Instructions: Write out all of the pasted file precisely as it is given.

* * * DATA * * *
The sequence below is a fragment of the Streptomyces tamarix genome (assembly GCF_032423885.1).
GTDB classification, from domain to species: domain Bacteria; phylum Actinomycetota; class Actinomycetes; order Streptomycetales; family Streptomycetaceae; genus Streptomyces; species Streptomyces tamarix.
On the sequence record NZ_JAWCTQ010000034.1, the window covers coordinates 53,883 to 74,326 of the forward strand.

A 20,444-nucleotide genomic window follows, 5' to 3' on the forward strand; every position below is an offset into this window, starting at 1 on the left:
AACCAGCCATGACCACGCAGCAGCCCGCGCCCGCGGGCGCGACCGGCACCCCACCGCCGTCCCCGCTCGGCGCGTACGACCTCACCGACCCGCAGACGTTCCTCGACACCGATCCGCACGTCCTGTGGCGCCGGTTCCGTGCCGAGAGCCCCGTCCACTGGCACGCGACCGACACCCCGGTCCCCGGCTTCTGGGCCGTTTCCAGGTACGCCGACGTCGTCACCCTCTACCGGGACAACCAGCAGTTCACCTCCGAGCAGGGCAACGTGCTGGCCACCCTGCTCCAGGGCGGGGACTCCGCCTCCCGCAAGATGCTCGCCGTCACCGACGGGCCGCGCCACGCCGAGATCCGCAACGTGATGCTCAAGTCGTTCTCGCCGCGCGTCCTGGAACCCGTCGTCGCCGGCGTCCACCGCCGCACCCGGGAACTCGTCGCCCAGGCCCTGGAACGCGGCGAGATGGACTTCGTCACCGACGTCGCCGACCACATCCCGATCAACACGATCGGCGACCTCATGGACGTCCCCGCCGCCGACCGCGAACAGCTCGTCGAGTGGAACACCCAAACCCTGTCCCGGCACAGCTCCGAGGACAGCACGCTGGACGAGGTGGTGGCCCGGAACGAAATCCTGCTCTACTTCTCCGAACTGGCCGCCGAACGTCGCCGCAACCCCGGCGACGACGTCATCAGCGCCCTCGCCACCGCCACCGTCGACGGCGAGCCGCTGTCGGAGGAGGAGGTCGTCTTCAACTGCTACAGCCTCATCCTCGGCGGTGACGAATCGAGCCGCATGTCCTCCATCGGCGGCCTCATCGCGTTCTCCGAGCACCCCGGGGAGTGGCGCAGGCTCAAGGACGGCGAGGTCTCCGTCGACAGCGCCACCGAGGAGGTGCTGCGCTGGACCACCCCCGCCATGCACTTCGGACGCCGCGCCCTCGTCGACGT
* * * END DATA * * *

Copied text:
The sequence below is a fragment of the Streptomyces tamarix genome (assembly GCF_032423885.1).
GTDB classification, from domain to species: domain Bacteria; phylum Actinomycetota; class Actinomycetes; order Streptomycetales; family Streptomycetaceae; genus Streptomyces; species Streptomyces tamarix.
On the sequence record NZ_JAWCTQ010000034.1, the window covers coordinates 53,883 to 74,326 of the forward strand.

A 20,444-nucleotide genomic window follows, 5' to 3' on the forward strand; every position below is an offset into this window, starting at 1 on the left:
AACCAGCCATGACCACGCAGCAGCCCGCGCCCGCGGGCGCGACCGGCACCCCACCGCCGTCCCCGCTCGGCGCGTACGACCTCACCGACCCGCAGACGTTCCTCGACACCGATCCGCACGTCCTGTGGCGCCGGTTCCGTGCCGAGAGCCCCGTCCACTGGCACGCGACCGACACCCCGGTCCCCGGCTTCTGGGCCGTTTCCAGGTACGCCGACGTCGTCACCCTCTACCGGGACAACCAGCAGTTCACCTCCGAGCAGGGCAACGTGCTGGCCACCCTGCTCCAGGGCGGGGACTCCGCCTCCCGCAAGATGCTCGCCGTCACCGACGGGCCGCGCCACGCCGAGATCCGCAACGTGATGCTCAAGTCGTTCTCGCCGCGCGTCCTGGAACCCGTCGTCGCCGGCGTCCACCGCCGCACCCGGGAACTCGTCGCCCAGGCCCTGGAACGCGGCGAGATGGACTTCGTCACCGACGTCGCCGACCACATCCCGATCAACACGATCGGCGACCTCATGGACGTCCCCGCCGCCGACCGCGAACAGCTCGTCGAGTGGAACACCCAAACCCTGTCCCGGCACAGCTCCGAGGACAGCACGCTGGACGAGGTGGTGGCCCGGAACGAAATCCTGCTCTACTTCTCCGAACTGGCCGCCGAACGTCGCCGCAACCCCGGCGACGACGTCATCAGCGCCCTCGCCACCGCCACCGTCGACGGCGAGCCGCTGTCGGAGGAGGAGGTCGTCTTCAACTGCTACAGCCTCATCCTCGGCGGTGACGAATCGAGCCGCATGTCCTCCATCGGCGGCCTCATCGCGTTCTCCGAGCACCCCGGGGAGTGGCGCAGGCTCAAGGACGGCGAGGTCTCCGTCGACAGCGCCACCGAGGAGGTGCTGCGCTGGACCACCCCCGCCATGCACTTCGGACGCCGCGCCCTCGTCGACGT